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More Thoughts from Ethiopia

When I joined the Peace Corps, I knew it would be hard. Really hard. I knew I would not change the world. Some days I hate this place and can’t wait to be anywhere else. Other days are better. I know that someday I will appreciate it, embrace it and maybe even love it.

But in the meantime, I think about how this experience, these past two years in a developing country, has made me a better person. It certainly has made me a better American. I think America is the most magical place in the world and have never been more proud to call it my home. It has also made me see the flaws we, as Americans, have. It has made me realize what a privilege it is to grow up a white, American native English-speaker. It made me realize the freedoms we have that so many Americans take for granted: the privilege of an education, of healthcare, of safety. The freedom of holding an American passport.

This experience has also made me a feminist. It has made me grateful for the hundreds of years of women before me, especially my mother and her mother, who believed the world could and would be a better place for their daughters. I believe that women should be educated and that educating women creates a better world for all involved. I believe that woman have the right to choose who they marry. I believe that woman should be allowed input on family planning. I believe that women are not stupid or helpless and we should stop telling them that.

It has made me political. It has shown me how amazing the political freedom we have in America really is, despite all the flaws. It has made me realize how insignificant an individual is and how I really respect those who care about those who cannot care for themselves. I respect those who believe the poor have potential and can rise above it. It has given me respect for those who believe in humanity over money, in humanity over political alliance and in humanity even if it can’t give anything in return.

It has made me give a crap about the world outside my own circle of influence. It made me realize that there is a greater world beyond how many friends “like” your Facebook posts and how many retweets you get on Twitter. That there is so much more to worry about than the fact a Starbucks coffee went up a whole thirty cents. Especially when that Starbucks coffee is the daily wage of a highly paid office worker in Ethiopia. It has made me realize how small and insignificant my life was when there is a whole world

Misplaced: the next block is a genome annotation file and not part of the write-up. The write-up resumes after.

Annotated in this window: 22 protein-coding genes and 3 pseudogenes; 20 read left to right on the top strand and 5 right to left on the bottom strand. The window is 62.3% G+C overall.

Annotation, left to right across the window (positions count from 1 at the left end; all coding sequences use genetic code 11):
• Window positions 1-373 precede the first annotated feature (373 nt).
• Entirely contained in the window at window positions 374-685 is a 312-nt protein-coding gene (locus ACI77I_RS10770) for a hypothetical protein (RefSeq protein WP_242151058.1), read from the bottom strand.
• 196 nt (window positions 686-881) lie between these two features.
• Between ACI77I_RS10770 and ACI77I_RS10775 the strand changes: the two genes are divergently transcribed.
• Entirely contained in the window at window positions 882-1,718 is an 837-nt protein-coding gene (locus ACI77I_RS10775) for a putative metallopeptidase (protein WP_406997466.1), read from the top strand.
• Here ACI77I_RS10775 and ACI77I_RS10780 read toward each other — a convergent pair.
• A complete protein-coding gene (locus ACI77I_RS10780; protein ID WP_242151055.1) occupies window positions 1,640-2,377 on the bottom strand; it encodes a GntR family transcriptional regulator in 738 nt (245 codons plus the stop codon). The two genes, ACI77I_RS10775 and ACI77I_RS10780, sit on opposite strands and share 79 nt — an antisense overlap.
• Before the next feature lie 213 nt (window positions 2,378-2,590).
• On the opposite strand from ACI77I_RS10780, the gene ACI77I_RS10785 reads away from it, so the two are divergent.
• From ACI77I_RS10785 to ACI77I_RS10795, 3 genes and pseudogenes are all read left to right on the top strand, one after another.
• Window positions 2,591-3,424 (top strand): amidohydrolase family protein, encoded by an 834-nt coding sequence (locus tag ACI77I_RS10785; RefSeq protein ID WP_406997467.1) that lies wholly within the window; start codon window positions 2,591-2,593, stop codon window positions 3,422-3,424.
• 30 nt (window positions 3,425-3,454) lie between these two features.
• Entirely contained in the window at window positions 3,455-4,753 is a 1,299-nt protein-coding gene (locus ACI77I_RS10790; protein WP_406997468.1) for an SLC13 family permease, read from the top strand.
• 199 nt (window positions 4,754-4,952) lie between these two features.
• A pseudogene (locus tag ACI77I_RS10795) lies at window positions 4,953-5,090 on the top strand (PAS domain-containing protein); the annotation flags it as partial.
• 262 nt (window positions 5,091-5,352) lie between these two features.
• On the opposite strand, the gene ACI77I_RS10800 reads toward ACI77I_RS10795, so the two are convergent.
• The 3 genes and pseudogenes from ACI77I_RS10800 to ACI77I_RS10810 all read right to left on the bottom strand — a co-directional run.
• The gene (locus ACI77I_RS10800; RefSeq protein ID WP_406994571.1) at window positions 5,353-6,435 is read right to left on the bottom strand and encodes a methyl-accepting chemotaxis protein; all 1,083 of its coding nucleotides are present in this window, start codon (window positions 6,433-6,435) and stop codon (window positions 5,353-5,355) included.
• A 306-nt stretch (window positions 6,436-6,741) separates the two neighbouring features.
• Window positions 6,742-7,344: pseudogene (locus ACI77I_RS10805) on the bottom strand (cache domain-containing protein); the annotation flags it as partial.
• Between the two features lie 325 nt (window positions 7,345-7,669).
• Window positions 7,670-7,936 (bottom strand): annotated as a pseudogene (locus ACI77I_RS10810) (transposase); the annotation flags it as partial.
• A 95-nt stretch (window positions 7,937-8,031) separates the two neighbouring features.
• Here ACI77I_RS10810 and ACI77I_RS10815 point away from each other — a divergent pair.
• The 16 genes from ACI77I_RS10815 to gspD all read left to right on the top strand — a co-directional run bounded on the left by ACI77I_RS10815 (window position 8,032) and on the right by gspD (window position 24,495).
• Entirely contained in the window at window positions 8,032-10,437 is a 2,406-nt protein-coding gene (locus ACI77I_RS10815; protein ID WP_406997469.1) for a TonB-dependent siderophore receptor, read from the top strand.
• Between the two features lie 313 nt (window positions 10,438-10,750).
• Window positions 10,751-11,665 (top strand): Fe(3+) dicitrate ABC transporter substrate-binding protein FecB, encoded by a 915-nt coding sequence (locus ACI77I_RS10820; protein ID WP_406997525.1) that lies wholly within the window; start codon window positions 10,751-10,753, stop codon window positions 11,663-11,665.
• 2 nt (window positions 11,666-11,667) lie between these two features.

I’ve noticed I talk a lot about myself and what this experience has done for me, but I think that’s important for anyone considering joining the Peace Corps. Peace Corps is not just a job in a foreign land. It’s a job that puts you right into the heart of poverty, in distressed nations where things are different from life back home. It puts you into situations that will break your heart and radically shift your perspective on the world. The Peace Corps experience will change those who choose to accept it.

“Everyone thinks of changing the world, but no one thinks of changing himself.” ― Leo Tolstoy

I hope I always remember how I felt now, living in the midst of it. I hope that pay raises and comfortable living never turn me back into the person I was, comfortable in my apathy. I hope I never forget what Ethiopia has taught me–both good and bad–when I am far beyond it looking back.

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